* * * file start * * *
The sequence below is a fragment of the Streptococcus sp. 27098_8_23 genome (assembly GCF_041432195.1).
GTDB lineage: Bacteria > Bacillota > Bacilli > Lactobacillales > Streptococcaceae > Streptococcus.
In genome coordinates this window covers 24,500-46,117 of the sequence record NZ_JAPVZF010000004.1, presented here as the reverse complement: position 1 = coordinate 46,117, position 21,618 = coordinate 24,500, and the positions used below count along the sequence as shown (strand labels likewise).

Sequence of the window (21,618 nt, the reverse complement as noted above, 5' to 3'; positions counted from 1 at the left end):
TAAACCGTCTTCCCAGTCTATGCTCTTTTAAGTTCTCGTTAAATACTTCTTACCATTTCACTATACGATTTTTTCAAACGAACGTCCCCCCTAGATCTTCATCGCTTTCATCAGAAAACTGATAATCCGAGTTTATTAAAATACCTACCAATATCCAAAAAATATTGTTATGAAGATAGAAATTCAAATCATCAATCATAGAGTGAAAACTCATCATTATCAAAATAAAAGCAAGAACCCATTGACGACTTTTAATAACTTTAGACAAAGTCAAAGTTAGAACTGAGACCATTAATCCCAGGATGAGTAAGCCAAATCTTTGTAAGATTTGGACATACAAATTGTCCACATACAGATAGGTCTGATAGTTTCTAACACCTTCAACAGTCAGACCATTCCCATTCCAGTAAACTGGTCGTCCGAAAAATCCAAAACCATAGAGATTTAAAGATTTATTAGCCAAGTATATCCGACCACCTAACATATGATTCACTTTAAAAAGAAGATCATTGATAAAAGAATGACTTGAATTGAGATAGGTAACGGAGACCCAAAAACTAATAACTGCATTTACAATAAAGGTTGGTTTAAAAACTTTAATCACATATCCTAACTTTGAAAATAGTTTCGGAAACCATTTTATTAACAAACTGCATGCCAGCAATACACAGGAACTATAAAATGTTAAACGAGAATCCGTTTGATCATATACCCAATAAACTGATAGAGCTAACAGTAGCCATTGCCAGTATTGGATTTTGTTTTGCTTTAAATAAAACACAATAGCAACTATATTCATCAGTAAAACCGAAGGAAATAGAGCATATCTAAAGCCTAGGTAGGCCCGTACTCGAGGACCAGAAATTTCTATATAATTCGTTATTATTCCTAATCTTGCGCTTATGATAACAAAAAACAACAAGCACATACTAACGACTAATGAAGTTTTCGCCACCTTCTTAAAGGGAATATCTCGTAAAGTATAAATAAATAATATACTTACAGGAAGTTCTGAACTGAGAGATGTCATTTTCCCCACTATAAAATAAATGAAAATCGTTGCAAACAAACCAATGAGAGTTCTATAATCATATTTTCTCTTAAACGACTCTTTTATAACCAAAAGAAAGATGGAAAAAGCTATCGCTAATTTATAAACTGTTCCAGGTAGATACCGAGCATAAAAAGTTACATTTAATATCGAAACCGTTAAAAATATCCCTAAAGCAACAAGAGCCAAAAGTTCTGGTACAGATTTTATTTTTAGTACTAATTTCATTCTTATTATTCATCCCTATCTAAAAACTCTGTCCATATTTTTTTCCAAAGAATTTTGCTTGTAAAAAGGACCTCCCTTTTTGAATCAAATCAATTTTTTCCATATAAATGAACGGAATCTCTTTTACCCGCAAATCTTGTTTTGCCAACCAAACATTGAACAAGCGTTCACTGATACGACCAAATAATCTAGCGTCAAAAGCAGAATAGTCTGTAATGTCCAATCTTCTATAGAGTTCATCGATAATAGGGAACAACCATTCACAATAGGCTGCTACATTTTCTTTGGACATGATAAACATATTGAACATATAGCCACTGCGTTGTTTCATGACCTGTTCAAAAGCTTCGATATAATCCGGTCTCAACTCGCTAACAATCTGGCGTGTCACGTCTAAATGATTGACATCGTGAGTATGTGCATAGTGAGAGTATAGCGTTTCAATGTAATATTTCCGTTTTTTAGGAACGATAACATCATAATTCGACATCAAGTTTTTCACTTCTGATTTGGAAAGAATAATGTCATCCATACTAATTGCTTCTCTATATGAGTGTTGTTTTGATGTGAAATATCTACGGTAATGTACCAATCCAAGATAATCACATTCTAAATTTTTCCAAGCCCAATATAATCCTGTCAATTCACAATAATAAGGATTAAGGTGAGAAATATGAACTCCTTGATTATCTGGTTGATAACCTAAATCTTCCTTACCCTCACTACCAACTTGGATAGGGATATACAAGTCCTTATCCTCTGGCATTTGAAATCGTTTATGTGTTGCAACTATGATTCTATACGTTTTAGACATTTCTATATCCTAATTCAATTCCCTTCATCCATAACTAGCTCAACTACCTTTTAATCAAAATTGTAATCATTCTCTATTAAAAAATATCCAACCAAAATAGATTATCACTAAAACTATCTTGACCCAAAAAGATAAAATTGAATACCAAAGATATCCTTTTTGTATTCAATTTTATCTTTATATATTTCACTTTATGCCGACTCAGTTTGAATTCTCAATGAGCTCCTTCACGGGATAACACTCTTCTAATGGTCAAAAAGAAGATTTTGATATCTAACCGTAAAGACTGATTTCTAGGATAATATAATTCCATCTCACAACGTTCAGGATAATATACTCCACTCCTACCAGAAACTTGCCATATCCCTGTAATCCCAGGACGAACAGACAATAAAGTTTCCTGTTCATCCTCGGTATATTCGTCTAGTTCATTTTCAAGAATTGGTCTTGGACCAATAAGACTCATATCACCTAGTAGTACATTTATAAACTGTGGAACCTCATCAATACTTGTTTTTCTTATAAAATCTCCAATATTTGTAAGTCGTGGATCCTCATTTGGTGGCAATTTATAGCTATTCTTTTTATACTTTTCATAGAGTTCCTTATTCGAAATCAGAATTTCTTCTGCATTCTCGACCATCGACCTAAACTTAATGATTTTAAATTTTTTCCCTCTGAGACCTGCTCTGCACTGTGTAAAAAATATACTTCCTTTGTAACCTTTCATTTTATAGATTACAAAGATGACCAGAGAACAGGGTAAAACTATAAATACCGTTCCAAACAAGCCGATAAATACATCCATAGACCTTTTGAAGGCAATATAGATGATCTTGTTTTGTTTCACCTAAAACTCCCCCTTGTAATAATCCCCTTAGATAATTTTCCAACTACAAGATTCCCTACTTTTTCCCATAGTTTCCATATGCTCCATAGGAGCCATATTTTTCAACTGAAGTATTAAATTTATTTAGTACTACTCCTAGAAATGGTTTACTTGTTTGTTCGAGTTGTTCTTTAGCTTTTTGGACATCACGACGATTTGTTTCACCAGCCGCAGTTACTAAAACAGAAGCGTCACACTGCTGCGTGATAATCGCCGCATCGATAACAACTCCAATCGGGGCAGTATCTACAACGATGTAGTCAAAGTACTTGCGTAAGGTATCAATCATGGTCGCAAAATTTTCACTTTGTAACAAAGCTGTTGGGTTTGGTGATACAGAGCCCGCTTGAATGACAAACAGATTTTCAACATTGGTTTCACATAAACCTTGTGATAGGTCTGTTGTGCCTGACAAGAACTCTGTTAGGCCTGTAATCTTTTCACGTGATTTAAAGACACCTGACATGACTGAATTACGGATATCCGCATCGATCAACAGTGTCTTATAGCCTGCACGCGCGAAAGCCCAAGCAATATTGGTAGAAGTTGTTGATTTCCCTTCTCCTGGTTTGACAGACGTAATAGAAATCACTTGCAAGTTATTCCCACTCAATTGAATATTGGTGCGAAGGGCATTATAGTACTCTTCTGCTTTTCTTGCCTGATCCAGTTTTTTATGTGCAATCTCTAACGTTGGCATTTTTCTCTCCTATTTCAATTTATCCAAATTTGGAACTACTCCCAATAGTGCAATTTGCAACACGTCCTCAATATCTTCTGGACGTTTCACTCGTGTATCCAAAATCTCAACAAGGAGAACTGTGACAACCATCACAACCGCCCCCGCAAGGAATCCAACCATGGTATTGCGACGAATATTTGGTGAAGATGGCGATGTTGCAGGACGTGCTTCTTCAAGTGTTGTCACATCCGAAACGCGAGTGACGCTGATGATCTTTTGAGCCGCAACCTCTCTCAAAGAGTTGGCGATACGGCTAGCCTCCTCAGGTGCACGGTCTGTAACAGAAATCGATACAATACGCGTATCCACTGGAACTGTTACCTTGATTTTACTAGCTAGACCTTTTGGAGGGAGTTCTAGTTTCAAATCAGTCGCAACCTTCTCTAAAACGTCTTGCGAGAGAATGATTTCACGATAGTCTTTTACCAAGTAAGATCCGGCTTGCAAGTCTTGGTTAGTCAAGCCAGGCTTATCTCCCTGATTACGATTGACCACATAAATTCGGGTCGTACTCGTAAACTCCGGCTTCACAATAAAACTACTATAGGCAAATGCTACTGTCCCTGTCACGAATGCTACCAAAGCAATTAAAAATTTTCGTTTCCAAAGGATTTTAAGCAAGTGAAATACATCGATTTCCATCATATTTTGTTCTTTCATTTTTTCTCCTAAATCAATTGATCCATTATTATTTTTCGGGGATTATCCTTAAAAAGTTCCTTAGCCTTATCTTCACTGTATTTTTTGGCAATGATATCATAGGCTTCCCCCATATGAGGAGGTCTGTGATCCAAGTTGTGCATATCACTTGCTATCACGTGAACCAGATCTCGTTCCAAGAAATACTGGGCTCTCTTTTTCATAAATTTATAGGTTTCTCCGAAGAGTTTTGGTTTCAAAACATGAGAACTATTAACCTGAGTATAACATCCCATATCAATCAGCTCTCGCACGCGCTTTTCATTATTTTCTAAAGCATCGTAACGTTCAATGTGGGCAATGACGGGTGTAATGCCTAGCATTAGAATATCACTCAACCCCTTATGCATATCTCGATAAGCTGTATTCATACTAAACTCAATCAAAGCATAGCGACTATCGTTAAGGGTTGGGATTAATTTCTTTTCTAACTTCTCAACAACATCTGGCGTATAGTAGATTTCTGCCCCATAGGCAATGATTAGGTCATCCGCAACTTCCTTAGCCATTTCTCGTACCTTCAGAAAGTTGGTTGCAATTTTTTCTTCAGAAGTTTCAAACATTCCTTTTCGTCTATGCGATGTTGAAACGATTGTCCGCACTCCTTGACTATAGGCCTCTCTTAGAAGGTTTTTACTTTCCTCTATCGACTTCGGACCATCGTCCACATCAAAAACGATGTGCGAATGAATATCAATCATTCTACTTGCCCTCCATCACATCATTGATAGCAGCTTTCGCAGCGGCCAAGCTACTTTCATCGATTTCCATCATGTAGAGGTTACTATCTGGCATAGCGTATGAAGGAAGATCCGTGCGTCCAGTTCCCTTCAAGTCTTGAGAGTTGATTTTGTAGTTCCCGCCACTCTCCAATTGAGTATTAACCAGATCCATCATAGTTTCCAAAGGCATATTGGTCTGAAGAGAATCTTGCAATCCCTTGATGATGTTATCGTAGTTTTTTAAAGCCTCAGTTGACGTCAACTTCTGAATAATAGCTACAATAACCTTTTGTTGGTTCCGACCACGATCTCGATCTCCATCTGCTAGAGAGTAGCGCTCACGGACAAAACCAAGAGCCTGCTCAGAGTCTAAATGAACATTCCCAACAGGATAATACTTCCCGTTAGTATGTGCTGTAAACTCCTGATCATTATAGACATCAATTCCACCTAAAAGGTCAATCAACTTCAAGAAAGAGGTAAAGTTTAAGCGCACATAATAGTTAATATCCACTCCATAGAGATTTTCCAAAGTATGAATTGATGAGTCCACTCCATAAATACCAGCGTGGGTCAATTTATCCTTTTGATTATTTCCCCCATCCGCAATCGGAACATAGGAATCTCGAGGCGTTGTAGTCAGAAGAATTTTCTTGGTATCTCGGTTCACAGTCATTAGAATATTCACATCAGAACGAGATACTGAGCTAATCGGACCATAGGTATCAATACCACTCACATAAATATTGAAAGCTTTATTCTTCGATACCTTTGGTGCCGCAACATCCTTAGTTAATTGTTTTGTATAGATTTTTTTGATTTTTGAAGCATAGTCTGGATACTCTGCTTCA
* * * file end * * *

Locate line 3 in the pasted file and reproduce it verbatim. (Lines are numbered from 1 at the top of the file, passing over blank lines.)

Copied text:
In genome coordinates this window covers 24,500-46,117 of the sequence record NZ_JAPVZF010000004.1, presented here as the reverse complement: position 1 = coordinate 46,117, position 21,618 = coordinate 24,500, and the positions used below count along the sequence as shown (strand labels likewise).